The story follows the story of a powerful anti-hero esper named Kyousuke Hyoubu that leads PANDRA, a band of espers against a society that generally doesn’t accept espers equally. Espers are commonly imprisoned or used by government organizations for their own personal gain. The story begins with Kyousuke breaking into an esper prison to rescue one of his PANDRA members that had been imprisoned there. While in the prison, he receives assistance from an inmate named Andy Hinomiya.
After successfully accomplishing the prison break, Andy decides to join PANDRA and assist Kyousuke with his goals of recruiting espers and trying to bring an end to humanity’s rule over espers. However, it turns out Andy has a different goal in mind when he joins the group. Overall, I found the story to be fairly good and the plot itself to be outstanding. I was intrigued by the plot and found it to be an interesting set piece on how unforgiving society can be towards people who can be considered different.
The strongest aspect of The Unlimited was its animation. I found the animation to be downright gorgeous. The character designs were precise, clear-cut, and reflected the personalities of each character rather well. However, where this series really shined was the atmospheric animation when an esper was releasing their power, like when Kyousuke or Yugiri were releasing their powers. It really did a great job of creating a feel that espers are all-powerful beings and provide a reason why they are feared in a normal human society. My jaw dropped at how gorgeous the animation was when Kyousuke turned off his limiter.
I have to give credit to Manglobe, they are on their A-game when they create dark, atmospheric anime like this one. This is not a sunshine and rainbows series. The animation is dark, gritty, and can get downright graphic at times. While I wouldn’t put it in the same category as a Deadman Wonderland for its grittiness or Ergo Proxy for its dark atmosphere, it seems to do a nice job of balancing the two. It’s actually impressive considering Shishou Igarashi (Director) and Jun Takagi (Chief Animation Director) aren’t the most experienced in anime directing. This was definitely a good stepping stone for their careers if they can continue to create animes as polished as this one from an animation standpoint.
The music and voice acting was also incredibly strong as well. The music really knew how to set the mood and I have to give a ton of credit to Koutarou Nakagawa for creating such an excellent soundtrack. Personally speaking, I have a lot of respect for his prior works that include Code Geass, Gosick, and Scryed to name a few. He brought out his best for this series as well and it paid off. The seiyuus were also remarkably well-cast, with most of the original Zettai Karen Children cast returning to their roles for this series. Kouji Yusa returned to his role of Kyousuke, which I must be glad for because he seemed to play the role of a mysterious, all-powerful esper perfectly.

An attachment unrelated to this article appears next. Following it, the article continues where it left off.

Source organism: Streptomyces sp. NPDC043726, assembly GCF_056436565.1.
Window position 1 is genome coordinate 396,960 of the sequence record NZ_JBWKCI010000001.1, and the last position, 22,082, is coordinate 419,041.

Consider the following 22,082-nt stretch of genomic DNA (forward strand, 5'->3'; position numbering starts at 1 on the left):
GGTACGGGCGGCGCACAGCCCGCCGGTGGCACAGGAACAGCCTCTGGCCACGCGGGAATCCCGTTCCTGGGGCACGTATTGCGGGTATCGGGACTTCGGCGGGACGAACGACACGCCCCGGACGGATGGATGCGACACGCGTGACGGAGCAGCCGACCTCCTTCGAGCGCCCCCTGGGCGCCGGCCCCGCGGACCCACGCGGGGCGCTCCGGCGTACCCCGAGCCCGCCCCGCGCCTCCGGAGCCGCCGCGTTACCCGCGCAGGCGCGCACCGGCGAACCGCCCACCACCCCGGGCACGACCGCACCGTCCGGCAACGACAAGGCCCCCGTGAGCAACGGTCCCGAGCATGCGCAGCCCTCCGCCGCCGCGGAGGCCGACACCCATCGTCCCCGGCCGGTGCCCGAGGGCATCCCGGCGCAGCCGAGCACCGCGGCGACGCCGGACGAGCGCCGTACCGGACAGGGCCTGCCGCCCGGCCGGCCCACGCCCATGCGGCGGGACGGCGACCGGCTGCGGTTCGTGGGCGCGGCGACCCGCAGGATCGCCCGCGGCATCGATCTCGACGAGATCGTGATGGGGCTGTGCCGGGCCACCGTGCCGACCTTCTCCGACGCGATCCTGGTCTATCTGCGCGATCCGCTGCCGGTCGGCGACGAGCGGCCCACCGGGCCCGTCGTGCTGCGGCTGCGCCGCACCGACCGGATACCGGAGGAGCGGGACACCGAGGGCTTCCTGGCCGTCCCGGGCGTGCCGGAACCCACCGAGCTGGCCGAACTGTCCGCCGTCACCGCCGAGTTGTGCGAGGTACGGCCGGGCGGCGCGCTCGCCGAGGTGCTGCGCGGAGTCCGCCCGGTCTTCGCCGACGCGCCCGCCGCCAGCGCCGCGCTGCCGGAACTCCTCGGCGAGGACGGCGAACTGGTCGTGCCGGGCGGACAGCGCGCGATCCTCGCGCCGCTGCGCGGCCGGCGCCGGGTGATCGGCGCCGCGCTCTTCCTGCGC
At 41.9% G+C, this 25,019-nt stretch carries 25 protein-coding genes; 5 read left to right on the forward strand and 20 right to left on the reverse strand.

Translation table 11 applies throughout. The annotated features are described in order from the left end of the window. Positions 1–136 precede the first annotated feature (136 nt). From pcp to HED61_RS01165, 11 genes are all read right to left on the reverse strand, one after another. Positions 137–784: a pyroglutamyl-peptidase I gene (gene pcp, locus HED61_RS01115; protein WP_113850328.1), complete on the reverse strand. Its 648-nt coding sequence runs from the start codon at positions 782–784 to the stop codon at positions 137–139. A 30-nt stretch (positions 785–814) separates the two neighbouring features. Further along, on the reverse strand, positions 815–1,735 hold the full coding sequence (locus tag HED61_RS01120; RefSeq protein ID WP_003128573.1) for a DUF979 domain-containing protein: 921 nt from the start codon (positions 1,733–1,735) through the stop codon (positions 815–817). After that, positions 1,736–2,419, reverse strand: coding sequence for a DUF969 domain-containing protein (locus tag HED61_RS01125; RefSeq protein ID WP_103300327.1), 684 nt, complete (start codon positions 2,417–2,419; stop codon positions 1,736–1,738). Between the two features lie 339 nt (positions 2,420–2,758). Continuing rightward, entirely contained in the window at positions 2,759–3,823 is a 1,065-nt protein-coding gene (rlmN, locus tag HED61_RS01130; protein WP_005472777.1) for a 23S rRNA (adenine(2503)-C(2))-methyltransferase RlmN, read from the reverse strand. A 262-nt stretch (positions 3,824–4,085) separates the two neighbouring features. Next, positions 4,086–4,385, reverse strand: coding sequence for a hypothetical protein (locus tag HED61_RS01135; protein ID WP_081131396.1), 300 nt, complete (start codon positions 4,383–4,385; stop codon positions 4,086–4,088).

Junichi Suwabe played the role of the eccentric, but naive Andy quite well and the young, up-and-coming Nao Touyama’s portrayal of Yugiri was downright adorable. I even got a laugh at how dynamic the cast members were. Aya Hirano played both Kaoru from The Children AND a young Kyousuke from flashbacks…and the scary part was I couldn’t even tell she was playing both roles until I read the cast listing. Just more proof that Aya Hirano is one of the best in the business. I will give Manglobe one thing, they do excellent cast work and even I have to admit, I got a chuckle out of the subtle Nostalgia Critic and Angry Video Game Nerd reference in one of the episodes.
Where The Unlimited fell a little short in my opinion, with the pun intended, was the length. Considering how detailed the plot was, it felt like there wasn’t enough time to hash out the characters. It was slightly difficult to get attached to the other PANDRA members besides the leads because their exposure was limited and the supporting cast aboard the Catastrophe didn’t get a whole lot of development. Although perhaps they received that development in the original series and I just wasn’t exposed to it, but it felt a little difficult to become attached to PANDRA’s team dynamic.
Considering the feel of the series, plot elements seemed slightly rushed at times. The team sort of jumped from one plot point to the next with little rhyme or reason. I also found the flashback backstory to be a little out-of-place and slightly mundane. I didn’t feel as though it added a whole lot to the story…or rather its focus didn’t add much. It did play a big role in the story as it wore on, but I felt its focus was a bit off since it didn’t seem to portray Saotome’s character motivations very well. The way segments were edited during the series, it seemed as though this series was longer, but editorial mandate required things to be cut altogether. “Cut-and-paste” is really the best way I can describe this series at times. It didn’t completely ruin my Unlimited viewing experience, but it was quite noticeable.
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